US internet-based companies have a large number of global users because the country has strong scientific and technological strengths and the commercial application of the new generation of information technology started early in the country. The US government is mighty in terms of data protection and cross-border data flow.

Large internet giants did not emerge from the European Union due to market segmentation, which led it to very strict regulations in data protection and cross-border flows. The General Data Protection Regulation is, for instance, a self-protection.

Of course, there is an endogenous problem. It is because of the EU's poor development that a stricter protection such as the GDPR has been imposed. But because of the stricter protection, the development of its digital economy has been restricted.

China has cultivated a slew of world-class internet-based companies such as Alibaba Group, Tencent Holdings, JD, Baidu, NetEase and ByteDance, by relying on the advantages of the super-large-scale market. However, local digital companies have generally not been particularly successful in going abroad.

There are some excellent companies, such as Douyin or ByteDance's TikTok, which have been successful abroad. But after their success, they have been squeezed out by foreign governments. Strong suppression of TikTok by the US government is a case in point.

From the perspective of international competition, how strong the future antitrust laws would be in the digital economy will depend on the dynamic between the two countries.

It was mentioned repeatedly during the Fifth Plenary Session of the 19th Central Committee of the Communist Party of China that safety and development should be coordinated, and safety has been placed in a more important position than ever.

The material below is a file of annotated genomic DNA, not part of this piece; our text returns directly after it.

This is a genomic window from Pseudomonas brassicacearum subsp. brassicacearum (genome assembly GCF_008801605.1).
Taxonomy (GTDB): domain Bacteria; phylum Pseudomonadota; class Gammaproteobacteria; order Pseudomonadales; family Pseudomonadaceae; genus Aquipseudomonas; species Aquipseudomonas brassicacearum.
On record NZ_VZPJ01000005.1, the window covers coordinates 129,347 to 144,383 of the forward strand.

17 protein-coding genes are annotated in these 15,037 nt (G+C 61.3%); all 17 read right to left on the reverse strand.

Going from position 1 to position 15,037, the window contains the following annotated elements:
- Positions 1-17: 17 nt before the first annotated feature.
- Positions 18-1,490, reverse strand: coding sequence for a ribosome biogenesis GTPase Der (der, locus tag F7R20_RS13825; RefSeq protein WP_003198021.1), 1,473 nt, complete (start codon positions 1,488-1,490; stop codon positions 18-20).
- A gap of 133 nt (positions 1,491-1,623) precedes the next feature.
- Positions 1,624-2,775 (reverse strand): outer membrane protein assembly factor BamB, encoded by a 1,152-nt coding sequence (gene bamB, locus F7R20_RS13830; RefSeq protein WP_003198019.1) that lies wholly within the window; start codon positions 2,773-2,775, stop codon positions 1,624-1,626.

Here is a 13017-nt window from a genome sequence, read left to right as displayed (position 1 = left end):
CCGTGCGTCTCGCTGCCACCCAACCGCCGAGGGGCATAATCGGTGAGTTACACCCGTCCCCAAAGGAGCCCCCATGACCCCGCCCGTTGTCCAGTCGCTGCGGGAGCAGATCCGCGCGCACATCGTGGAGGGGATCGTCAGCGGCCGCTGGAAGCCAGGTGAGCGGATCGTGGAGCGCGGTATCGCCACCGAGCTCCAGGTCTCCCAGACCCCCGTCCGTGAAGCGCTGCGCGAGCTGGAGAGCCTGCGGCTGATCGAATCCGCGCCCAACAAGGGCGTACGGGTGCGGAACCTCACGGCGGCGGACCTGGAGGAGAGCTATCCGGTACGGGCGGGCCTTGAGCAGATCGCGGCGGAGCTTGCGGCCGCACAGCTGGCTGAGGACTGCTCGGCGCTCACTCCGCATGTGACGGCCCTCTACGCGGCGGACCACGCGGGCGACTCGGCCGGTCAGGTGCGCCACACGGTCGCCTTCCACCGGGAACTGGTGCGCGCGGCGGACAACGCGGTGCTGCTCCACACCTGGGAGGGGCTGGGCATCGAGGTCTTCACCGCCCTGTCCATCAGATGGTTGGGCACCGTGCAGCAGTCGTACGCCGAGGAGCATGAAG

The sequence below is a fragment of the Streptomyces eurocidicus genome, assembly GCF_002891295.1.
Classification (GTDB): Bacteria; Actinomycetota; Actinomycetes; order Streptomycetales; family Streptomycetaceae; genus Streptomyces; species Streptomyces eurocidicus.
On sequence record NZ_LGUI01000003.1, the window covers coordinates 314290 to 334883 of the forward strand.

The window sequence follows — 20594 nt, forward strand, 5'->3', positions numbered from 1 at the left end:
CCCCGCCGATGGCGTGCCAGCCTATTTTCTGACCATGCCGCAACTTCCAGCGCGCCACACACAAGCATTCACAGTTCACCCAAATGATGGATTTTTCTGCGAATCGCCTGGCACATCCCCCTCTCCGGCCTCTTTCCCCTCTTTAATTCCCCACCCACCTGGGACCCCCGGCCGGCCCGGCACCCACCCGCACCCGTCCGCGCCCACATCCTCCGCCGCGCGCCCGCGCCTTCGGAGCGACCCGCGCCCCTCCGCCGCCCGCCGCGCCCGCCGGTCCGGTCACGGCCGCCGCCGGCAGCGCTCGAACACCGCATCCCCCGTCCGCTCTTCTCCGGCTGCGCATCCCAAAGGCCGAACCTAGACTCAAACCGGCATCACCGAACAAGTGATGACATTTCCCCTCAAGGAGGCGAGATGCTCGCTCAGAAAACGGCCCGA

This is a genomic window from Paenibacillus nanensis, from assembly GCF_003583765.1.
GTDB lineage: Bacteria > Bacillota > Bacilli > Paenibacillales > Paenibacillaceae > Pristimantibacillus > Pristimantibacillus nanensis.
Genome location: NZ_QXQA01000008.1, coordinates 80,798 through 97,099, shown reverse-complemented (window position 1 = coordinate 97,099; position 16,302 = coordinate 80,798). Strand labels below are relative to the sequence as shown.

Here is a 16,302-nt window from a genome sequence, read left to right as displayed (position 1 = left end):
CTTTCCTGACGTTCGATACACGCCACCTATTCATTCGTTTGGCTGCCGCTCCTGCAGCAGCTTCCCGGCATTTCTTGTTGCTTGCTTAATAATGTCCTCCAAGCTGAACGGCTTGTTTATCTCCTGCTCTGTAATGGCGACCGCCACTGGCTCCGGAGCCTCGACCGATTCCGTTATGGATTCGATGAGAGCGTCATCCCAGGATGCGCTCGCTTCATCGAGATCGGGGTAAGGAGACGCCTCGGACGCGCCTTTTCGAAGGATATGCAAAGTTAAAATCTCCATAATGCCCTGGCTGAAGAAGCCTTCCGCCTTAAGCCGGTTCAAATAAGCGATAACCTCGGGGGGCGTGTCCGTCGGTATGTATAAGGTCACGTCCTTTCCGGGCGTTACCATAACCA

In the future, when antitrust authorities consider regulations on local companies that operate online platforms, including consumer internet platforms and industrial internet companies, they should consider the political and economic dynamics among major powers. They should also consider the national industrial security and data security.

When such authorities consider how to promote industrial development through supervision and regulation, they should also think about whether countries could maintain a comparative advantage in the competition of the international digital economy afterward.

Based on such considerations, when countries implement new supervisions and regulations, they must pay attention to international competition and national security, and consider how to maintain the scale and competitiveness of local internet-based companies and help them to improve. Only through such an approach can any country's data security and industrial security receive more protection.

At the same time, from the perspective of the development of the domestic digital economy, every country's ultimate goal of development is to benefit every participant in the internet ecosystem, including many SMEs and consumers, to help them reap the benefits.

For this reason, in the face of online platforms or leading companies commanding a dominant position in the ecosystem, China's antimonopoly measures are expected to strike a balance between maintaining national security and data security and promoting the growth of online platforms. Any new antitrust laws would also likely seek to promote the healthy growth of the internet ecosystem.

The writer is director of digital economy research at the Institute of Quantitative and Technical Economics, which is part of the Chinese Academy of Social Sciences in Beijing.

The views don't necessarily reflect those of China Daily.